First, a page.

The point being that if Mallya had had a less flashy lifestyle like some other big defaulters have, the banks would have probably not gone after him. There wouldn’t have been a public outcry and all the hungama in the media, either.

To conclude, Mallya’s fall is an excellent example of a businessmen going beyond his core area and ending up in huge trouble. Mallya ran a successful liquor business until he thought up of running an airline. And that is precisely where all his troubles started.

Airlines continue to remain a difficult business to run. Only if, Mallya had happened to read what legendary investor Warren Buffett had to say on airlines: The worst sort of business is one that grows rapidly, requires significant capital to engender the growth, and then earns little or no money. Think airlines. Here a durable competitive advantage has proven elusive ever since the days of the Wright Brothers. Indeed, if a farsighted capitalist had been present at Kitty Hawk, he would have done his successors a huge favor by shooting Orville down. The airline industry’s demand for capital ever since that first flight has been insatiable. Investors have poured money into a bottomless pit, attracted by growth when they should have been repelled by it.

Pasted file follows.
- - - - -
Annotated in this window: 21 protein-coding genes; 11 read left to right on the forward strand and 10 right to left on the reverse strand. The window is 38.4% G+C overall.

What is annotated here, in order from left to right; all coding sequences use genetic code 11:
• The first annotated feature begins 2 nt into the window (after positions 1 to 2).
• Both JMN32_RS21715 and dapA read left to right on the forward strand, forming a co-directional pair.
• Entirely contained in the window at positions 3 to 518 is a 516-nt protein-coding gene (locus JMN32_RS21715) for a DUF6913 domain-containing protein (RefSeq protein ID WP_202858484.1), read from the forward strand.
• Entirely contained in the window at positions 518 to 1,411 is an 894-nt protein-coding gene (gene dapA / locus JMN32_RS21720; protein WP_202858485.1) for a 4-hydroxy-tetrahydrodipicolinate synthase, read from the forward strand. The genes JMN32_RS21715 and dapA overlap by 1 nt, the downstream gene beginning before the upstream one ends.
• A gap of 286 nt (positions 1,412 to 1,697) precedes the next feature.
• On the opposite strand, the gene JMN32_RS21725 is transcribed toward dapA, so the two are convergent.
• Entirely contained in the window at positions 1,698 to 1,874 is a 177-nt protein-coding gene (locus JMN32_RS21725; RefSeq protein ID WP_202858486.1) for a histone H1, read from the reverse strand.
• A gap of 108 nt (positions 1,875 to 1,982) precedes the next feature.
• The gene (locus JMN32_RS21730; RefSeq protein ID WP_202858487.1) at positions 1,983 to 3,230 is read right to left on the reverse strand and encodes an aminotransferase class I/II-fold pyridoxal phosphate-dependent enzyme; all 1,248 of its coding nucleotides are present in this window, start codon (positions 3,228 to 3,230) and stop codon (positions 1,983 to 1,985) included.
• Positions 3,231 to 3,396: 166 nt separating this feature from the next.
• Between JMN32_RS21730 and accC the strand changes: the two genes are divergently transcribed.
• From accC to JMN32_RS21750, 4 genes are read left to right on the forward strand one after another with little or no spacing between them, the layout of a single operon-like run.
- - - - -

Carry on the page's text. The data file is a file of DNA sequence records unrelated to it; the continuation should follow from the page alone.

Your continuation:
But then Mallya was busy…with his IPL team…with his Formula One team…with his Kingfisher models…with his calendar…

When making a calendar becomes as important as running multiple businesses…guess this is how it ends!

(Vivek Kaul is the author of the Easy Money trilogy. He tweets at @kaul_vivek)

The column appeared originally on Huffington Post India on March 9, 2016